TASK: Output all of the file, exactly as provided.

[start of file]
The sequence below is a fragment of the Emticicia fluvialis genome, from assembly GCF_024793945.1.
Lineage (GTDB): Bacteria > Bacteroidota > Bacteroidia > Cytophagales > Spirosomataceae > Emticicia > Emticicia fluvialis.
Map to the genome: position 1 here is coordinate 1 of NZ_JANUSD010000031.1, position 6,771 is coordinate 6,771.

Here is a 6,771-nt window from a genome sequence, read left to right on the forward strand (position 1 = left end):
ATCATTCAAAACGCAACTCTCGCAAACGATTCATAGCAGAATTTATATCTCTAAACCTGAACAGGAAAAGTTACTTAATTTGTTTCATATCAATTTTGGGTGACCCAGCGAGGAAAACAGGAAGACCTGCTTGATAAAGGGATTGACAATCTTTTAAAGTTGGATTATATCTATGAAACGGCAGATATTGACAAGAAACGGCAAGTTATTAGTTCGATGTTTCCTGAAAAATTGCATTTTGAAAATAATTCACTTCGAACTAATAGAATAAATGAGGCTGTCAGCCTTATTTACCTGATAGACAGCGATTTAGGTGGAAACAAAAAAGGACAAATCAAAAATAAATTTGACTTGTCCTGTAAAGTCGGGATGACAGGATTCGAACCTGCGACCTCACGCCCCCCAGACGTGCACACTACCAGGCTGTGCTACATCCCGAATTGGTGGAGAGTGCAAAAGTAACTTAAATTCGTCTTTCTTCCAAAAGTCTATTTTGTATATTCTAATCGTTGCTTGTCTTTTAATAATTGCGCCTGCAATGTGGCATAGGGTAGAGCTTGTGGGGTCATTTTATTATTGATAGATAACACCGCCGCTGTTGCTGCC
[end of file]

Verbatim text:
The sequence below is a fragment of the Emticicia fluvialis genome, from assembly GCF_024793945.1.
Lineage (GTDB): Bacteria > Bacteroidota > Bacteroidia > Cytophagales > Spirosomataceae > Emticicia > Emticicia fluvialis.
Map to the genome: position 1 here is coordinate 1 of NZ_JANUSD010000031.1, position 6,771 is coordinate 6,771.

Here is a 6,771-nt window from a genome sequence, read left to right on the forward strand (position 1 = left end):
ATCATTCAAAACGCAACTCTCGCAAACGATTCATAGCAGAATTTATATCTCTAAACCTGAACAGGAAAAGTTACTTAATTTGTTTCATATCAATTTTGGGTGACCCAGCGAGGAAAACAGGAAGACCTGCTTGATAAAGGGATTGACAATCTTTTAAAGTTGGATTATATCTATGAAACGGCAGATATTGACAAGAAACGGCAAGTTATTAGTTCGATGTTTCCTGAAAAATTGCATTTTGAAAATAATTCACTTCGAACTAATAGAATAAATGAGGCTGTCAGCCTTATTTACCTGATAGACAGCGATTTAGGTGGAAACAAAAAAGGACAAATCAAAAATAAATTTGACTTGTCCTGTAAAGTCGGGATGACAGGATTCGAACCTGCGACCTCACGCCCCCCAGACGTGCACACTACCAGGCTGTGCTACATCCCGAATTGGTGGAGAGTGCAAAAGTAACTTAAATTCGTCTTTCTTCCAAAAGTCTATTTTGTATATTCTAATCGTTGCTTGTCTTTTAATAATTGCGCCTGCAATGTGGCATAGGGTAGAGCTTGTGGGGTCATTTTATTATTGATAGATAACACCGCCGCTGTTGCTGCC